Double Fine’s Rad is a game about disrespecting your elders to save the planet

By Jeremy Peel, Friday, 9 August 2019 12:33 GMT

The world has undergone ecological collapse. The smug grown-ups who thought they had all the answers, the master plan that would save everyone – they’ve fallen quiet now.

The solution never lay in the bureaucratic world of adults, but instead with the determination and clear-thinking of teenagers.

Beyond the pastel pink skies and wing mutations, there’s little far-fetched about the world of Double Fine’s Rad. Our own world, after all, is one where Elon Musk can present a plan for transitioning to renewable energy at the Paris climate summit, and then donate money to a Republican party largely dismissive of climate change. One where the environmental protest of a 15 year old girl led to worldwide school strikes that have shaken the fossil fuel industry. Rad merely drenches our current global predicament in neon.

In its post-post-apocalyptic universe, a second society has already risen and fallen since the world ended. You set out across this twice-blighted landscape as a teen with a baseball bat, to fix the mistakes of the generations that have come before.

Any echoes of Stranger Things’ Steve, defending Earth with a batter’s swing, aren’t too far from the mark. For game director Lee Petty, the planet’s impending disaster took him right back to the nuclear panic of the ’80s, when artists and designers were filling film scripts, comic books, and pen-and-paper RPGs with gooey mutants and forgotten tech.

These visions of future fringe civilisations were a way of processing the peril the world faced, and Rad does the same again – siphoning from the weirder, more satirical end of ’80s pop culture. It’s less a nostalgia project, though, than a warning against looking back in admiration.

“Ultimately the youth of Rad are not here to restore the societies of the past,” Petty says, “but to forge something new for themselves.”

In fact, Rad has a good laugh at those who deify the people who came before them. Throughout the game you’re accompanied by the voice of a narrator, a wizard-like Elder who provides feedback on your actions and delivers lore. But his knowledge of the past is comically imperfect, and he sometimes uses ’80s slang to evoke a sense of ancient power that instead comes off, well, daft.

Petty says Rad also features a second narrator, the voice of a young girl, unexplained until you’ve finished several runs – which should give you an idea of what to expect from the game’s structure. This is a roguelike, designed to be played many times over while you gradually piece together the secrets of its world. The enemies, loot, weather, stories, and communities you come across change with each run – as do you.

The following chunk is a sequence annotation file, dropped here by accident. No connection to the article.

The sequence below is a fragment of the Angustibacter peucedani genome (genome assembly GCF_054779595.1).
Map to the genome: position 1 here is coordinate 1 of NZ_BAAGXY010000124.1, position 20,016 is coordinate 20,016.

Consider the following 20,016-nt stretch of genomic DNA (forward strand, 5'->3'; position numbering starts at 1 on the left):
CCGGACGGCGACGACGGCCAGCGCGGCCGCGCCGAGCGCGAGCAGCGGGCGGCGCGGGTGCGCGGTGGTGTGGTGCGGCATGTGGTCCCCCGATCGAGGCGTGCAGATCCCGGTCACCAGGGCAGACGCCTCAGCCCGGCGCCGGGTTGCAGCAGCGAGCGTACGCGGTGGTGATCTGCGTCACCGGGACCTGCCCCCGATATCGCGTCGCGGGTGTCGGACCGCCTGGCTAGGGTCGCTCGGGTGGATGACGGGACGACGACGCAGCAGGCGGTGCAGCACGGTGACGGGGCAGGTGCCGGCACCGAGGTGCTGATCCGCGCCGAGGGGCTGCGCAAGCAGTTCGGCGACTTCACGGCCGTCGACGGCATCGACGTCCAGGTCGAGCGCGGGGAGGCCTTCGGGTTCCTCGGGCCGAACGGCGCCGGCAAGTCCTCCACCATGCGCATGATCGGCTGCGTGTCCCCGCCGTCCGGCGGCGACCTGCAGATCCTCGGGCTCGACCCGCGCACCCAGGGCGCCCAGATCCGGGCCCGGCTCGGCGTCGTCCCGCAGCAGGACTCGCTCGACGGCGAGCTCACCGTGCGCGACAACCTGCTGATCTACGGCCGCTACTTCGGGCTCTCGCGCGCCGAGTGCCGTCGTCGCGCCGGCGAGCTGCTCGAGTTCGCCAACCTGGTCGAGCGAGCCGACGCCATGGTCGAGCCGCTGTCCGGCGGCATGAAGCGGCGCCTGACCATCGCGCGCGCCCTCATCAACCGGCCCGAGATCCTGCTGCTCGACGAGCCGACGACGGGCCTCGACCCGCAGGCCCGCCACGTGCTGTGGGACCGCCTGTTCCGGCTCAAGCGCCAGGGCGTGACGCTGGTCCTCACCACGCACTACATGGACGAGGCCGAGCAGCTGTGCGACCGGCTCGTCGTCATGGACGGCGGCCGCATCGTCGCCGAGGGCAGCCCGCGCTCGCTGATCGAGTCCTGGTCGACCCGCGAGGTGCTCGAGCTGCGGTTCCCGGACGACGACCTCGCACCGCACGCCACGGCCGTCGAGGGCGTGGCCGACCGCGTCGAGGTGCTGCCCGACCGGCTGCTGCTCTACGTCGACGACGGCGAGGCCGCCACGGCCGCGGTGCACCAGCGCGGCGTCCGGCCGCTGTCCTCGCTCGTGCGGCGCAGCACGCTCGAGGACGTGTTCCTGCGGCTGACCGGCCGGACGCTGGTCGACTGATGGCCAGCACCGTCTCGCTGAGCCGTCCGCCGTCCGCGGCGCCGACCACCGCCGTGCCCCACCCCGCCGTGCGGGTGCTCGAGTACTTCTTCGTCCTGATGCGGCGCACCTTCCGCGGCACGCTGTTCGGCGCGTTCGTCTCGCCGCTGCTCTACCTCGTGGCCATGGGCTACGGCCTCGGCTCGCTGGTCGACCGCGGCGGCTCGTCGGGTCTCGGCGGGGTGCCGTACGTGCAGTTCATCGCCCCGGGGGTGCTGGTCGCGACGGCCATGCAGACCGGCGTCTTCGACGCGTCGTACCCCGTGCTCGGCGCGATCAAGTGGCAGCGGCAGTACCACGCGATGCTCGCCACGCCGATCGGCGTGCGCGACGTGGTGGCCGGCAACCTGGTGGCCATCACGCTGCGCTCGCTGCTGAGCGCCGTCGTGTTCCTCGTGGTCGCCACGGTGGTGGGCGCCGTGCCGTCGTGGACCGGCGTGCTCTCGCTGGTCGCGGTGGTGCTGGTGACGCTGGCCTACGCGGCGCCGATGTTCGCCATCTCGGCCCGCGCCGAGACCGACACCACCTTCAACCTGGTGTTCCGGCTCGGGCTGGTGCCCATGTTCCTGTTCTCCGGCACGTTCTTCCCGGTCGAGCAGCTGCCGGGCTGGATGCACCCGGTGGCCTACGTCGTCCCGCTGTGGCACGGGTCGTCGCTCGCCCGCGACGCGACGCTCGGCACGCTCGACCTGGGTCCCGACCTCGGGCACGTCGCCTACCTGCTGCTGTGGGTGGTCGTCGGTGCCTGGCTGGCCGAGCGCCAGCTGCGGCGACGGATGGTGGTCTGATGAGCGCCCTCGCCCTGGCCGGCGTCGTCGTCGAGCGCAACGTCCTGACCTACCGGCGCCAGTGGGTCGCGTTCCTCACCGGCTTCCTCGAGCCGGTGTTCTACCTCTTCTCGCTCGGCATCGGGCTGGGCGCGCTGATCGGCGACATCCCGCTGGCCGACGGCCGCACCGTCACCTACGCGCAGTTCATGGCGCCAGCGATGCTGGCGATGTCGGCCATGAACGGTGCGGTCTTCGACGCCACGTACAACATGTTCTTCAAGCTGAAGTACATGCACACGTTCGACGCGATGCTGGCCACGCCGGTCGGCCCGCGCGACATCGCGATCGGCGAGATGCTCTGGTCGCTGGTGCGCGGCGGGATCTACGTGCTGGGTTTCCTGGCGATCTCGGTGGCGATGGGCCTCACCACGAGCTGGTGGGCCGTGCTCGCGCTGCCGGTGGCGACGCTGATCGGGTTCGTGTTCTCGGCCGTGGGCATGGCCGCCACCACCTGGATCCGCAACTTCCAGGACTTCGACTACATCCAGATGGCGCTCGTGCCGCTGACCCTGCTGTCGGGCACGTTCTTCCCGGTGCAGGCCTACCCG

While your bat offers several melee combos, it’s secondary to your Exo-Mutations, random growths and appendages which can fundamentally change how the game is played – forefronting ranged, crowd control, or indirect damage. The fighting is fast, and rewards those who adapt quickly to their new skills, experimenting and improvising with the limbs springing from their body.

Petty has past form with volatile protagonists. As director of Double Fine’s Stacking, he created a world populated by Russian dolls and cast us as the smallest of them. This tiny chimney sweep was able to solve puzzles by commandeering other characters in the world and using their special abilities like adventure game verbs.

Then, in Petty’s retro sci-fi adventure Headlander, your protagonist was housed entirely within a rocket-powered helmet. By shooting the heads off your enemies, you could take their robotic bodies and steer them around until they become too damaged to be useful.

Rad’s mutations are a continuation of that theme, but leave you at the mercy of random generation – instead of dictating the changes to your body, you’re acclimatising to them. “I find that the impermanence of the player character speaks to the sort of existential angst we all have,” Petty says. “What makes us who we are?”

There’s a secondary angst here for Double Fine fans thrown by the studio’s recent Microsoft acquisition. Since splitting up its teams in the wake of Brutal Legend, the studio has been celebrated for its funny, strange, and bold ideas – games that have allowed figures like Petty to take creative control alongside Tim Schafer. Could Rad be the last of its smaller, experimental projects?

“I like to think what makes Rad a Double Fine game is an emphasis on personality, unexpected choices, and a strong aesthetic presence,” Petty says. “Microsoft has indicated [it wants] us to continue to work on the types of games that inspire us creatively, and it’s certainly what I am most interested in working on.”

Yes, there’s angst at the root of Rad – but channelled into a teenage, neon energy that ultimately feels positive. “Thinking back to some of that 80s media, I remembered that despite their dystopian worlds, there was often an underlying sense of hope,” Petty says. “That somehow, things could be fixed.”

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